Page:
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Renowned Ukrainian conductor reflects on war, life as a refugee


Notice: Transcripts are machine and human generated and lightly edited for accuracy. They may contain errors.

Geoff Bennett: Since the Russian invasion of Ukraine a year ago, an estimated 16 million Ukrainians have been forced to flee their homes.

We have looked this past year at Ukrainians trying to rebuild their lives in America. And, tonight, we introduce you to one man and his family doing that through the universal language of music.

Justin Kenny of Rhode Island PBS Weekly has the story, a collaboration with The Boston Globe for our arts and culture series, Canvas.

Justin Kenny: It's Sunday morning at the Second Baptist Church in East Providence, Rhode Island.

Alex Kreshchuk is warming up the small choir. It's smaller than he's used to. Back home in Ukraine and elsewhere in Europe, he conducted on a much grander scale, like the Reverend Billy Graham's revival at a Moscow stadium.

When Russia invaded Ukraine a year ago, his life changed. One of Russia's first targets was Kreshchuk's hometown. He and his family were forced to flee. Musicians all, the family made a difficult decision to leave the country and head for the Romanian border.

Oleksander "Alex" Kreschuk, Ukrainian Refugee: When we came there, a crowd of people, mostly women and children, cry, and it was very cold. It was terrible situation.

Many times, I saw on TV what's happened in Syria or in other countries when refugees left countries. But I cannot imagine I can be -- I can with my eyes what's happened. I'm standing in this crowd and crying. And I saw on my kids. I saw on my grandchildren, and had no idea of what will be happened.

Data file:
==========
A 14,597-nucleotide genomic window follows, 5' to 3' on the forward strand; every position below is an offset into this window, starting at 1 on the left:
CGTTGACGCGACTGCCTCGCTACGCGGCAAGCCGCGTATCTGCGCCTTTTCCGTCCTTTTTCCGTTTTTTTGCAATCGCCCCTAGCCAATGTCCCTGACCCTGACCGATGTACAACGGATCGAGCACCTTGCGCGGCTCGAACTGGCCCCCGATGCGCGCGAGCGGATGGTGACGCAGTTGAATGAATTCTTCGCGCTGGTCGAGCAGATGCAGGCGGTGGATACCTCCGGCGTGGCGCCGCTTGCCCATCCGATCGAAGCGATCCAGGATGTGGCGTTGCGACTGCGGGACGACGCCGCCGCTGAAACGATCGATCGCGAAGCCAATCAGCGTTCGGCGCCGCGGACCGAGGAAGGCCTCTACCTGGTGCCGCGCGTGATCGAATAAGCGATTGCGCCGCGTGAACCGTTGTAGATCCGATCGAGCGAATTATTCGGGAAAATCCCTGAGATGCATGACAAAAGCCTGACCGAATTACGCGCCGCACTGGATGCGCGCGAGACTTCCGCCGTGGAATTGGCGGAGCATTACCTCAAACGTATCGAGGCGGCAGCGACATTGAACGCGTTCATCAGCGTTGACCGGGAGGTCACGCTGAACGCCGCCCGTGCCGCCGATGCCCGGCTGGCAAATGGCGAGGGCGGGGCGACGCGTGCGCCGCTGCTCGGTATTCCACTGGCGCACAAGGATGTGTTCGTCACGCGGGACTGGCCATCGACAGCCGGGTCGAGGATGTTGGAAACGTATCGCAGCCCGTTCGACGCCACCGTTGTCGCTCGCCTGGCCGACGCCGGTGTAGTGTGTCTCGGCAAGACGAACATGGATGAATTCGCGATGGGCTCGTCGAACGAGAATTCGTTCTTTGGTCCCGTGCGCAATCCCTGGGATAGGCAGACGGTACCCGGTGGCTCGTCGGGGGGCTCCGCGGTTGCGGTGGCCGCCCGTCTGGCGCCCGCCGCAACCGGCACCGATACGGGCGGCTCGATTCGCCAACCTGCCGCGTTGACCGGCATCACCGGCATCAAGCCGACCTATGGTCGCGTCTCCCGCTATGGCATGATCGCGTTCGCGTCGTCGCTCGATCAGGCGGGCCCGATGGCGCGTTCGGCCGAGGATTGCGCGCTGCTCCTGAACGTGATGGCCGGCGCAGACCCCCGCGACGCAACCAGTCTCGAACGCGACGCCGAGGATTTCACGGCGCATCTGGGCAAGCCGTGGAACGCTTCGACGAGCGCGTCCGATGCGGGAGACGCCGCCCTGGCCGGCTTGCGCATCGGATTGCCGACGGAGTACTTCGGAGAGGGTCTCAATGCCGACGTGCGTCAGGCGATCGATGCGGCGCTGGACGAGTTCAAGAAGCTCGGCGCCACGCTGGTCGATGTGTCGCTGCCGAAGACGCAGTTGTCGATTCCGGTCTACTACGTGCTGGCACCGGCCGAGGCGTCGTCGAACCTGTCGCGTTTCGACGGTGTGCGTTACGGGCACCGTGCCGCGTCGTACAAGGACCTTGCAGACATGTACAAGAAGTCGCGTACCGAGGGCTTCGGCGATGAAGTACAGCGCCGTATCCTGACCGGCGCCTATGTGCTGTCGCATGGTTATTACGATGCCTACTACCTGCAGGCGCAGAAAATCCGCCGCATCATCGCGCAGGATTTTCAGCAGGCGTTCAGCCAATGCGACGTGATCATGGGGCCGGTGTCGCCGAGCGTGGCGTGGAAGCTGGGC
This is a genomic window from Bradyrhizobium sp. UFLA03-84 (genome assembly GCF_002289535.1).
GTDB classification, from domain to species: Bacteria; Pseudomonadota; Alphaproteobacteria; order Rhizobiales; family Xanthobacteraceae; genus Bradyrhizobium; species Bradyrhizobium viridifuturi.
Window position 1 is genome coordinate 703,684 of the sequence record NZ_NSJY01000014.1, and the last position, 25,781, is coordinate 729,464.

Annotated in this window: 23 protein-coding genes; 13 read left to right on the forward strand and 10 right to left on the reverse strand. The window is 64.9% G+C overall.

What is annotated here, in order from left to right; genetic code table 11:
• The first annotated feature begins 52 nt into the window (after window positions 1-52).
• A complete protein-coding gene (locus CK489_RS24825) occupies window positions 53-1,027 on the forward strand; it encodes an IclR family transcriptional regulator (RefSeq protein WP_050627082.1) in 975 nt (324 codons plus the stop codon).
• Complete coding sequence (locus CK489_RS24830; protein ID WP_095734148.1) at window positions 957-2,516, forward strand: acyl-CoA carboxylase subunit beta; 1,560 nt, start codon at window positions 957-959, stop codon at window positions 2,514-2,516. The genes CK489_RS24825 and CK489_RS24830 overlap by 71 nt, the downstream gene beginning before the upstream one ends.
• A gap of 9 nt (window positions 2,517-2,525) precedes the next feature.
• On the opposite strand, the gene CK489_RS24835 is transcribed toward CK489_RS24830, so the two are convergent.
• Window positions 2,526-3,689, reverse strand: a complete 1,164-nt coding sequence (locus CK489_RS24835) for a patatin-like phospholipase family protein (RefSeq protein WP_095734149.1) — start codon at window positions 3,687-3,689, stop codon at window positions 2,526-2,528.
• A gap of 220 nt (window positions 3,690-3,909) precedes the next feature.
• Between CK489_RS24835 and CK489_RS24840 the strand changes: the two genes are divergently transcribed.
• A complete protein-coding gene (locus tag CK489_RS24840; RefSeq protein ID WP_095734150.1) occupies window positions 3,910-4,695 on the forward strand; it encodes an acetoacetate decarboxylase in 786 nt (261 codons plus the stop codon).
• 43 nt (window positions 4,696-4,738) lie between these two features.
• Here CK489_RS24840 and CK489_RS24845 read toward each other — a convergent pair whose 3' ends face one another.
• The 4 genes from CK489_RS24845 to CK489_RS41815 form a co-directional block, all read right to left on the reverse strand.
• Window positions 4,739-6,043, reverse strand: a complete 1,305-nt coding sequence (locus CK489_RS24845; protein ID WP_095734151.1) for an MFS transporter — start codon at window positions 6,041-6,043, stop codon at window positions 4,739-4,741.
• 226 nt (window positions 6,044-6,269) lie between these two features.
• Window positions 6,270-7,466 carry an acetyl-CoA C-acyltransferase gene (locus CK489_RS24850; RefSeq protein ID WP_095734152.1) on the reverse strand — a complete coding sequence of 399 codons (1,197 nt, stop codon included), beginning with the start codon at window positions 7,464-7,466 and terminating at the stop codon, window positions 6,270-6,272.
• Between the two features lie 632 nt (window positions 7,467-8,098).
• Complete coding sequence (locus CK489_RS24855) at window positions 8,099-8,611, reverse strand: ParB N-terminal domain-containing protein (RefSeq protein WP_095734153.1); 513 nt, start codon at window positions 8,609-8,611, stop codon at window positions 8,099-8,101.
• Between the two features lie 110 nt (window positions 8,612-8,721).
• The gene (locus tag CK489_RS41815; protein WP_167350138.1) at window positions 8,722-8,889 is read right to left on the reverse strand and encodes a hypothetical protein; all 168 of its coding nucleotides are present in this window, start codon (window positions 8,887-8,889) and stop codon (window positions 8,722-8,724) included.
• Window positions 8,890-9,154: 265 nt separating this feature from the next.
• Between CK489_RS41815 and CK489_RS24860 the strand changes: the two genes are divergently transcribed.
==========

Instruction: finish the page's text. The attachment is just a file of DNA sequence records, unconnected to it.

Justin Kenny: They waited for it to be safe to go home, but going home would bring even more pain.

Oleksander "Alex" Kreschuk: Everywhere was burning, the big library with collection of music instrument and all photos, all what we collect during last 35, 40 years.

Justin Kenny: Kreshchuk's worst fears were realized. Once Ukrainian forces finally pushed the Russians out of their town, his daughter Victoria went to see for herself. This is where the family house once stood, full of music and culture, now gone.

After several months in exile, the family acquired special visas allowing them to come to the United States. They moved to Rhode Island last summer. His family, including his wife and their three youngest children, share a two-bedroom apartment.

The children attend a nearby Christian school. The parents study English at a refugee resettlement agency. Kreshchuk now has a Social Security card. And he's looking for work.

Oleksander "Alex" Kreschuk: And I visited many countries and know it's one side when came this concert or came as a tourist, but another way to come as a refugee.

I met a very deeply party and compassion and people with deep love, with this open heart.

Justin Kenny: Does it make you sad to think about your former life?

Oleksander "Alex" Kreschuk: I'm just saying that life is a journey on the way, a journey from day of birth until day of death. And we must came through different events in our life.

And when I see back on my life, it's not sad. I'm only thankful to God he gave this experience, this chance to live. And now I understand it's a new period of my life.

Justin Kenny: Finding peace in their music, even when there's no peace back home.

For the "PBS NewsHour," I'm Justin Kenny in East Providence, Rhode Island.

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